Posted March 24, 2010
The Kerry-Graham-Lieberman climate discussions continue to be a work in progress. Until the proposal advances beyond the concept stage, we won't know enough to support or oppose it.
Because of the interconnected nature of energy to all aspects of our economy, climate and energy policy has an enormous potential impact on Americans and their ability to find jobs and purchase goods.
For that reason, we need to see more details of the plan and an Energy Information Administration (EIA) analysis that assesses the plan's impacts on energy production and the economy.
Moving away from the House Waxman-Markey approach was imperative. The House bill would have eliminated millions more jobs than it created and unfairly burdened families, farmers, truckers and other regular users of gasoline, diesel and other petroleum products.
A sound climate and energy bill must recognize the importance of domestic oil and natural gas development to the nation's economy, the central role natural gas can play in reducing emissions, and the unsuitability of regulating greenhouse gas emissions under the Clean Air Act.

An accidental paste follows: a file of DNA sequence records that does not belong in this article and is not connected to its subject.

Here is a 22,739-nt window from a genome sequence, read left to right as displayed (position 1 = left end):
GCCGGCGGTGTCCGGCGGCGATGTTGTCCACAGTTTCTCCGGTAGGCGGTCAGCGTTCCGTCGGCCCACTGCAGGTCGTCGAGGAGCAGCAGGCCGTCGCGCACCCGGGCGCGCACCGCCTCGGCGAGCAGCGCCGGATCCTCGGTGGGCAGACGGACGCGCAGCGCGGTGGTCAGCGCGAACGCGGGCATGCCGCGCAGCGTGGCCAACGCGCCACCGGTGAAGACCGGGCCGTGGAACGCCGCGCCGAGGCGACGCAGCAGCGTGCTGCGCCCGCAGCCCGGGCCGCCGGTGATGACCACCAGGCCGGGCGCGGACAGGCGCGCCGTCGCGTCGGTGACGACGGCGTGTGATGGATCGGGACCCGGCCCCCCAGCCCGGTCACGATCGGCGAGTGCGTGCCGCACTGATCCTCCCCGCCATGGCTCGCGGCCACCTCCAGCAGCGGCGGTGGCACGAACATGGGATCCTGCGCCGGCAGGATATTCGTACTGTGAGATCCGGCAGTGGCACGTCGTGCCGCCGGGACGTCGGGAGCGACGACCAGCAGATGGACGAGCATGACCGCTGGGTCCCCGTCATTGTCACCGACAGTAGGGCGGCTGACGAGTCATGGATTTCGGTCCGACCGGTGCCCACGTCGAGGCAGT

More domestic oil and natural gas development will continue to be an essential ingredient of responsible energy policy. It can help fuel the nation's economic recovery, create vast numbers of new jobs, and deliver well over a trillion dollars in desperately needed revenue to government coffers.
Key stakeholders-including the U.S. oil and natural gas industry and, by proxy, the 9.2 million American workers supported by the industry and the hundreds of millions of Americans who consume its products-have been included in the ongoing discussions of the proposal. An open, inclusive process is vital to balanced legislation.
ABOUT THE AUTHOR
Mark Green joined API after a career in newspaper journalism, including 16 years as national editorial writer for The Oklahoman in the paper’s Washington bureau. Mark also was a reporter, copy editor and sports editor. He earned his journalism degree from the University of Oklahoma and master’s in journalism and public affairs from American University. He and his wife Pamela live in Occoquan, Va., where they enjoy their four grandchildren.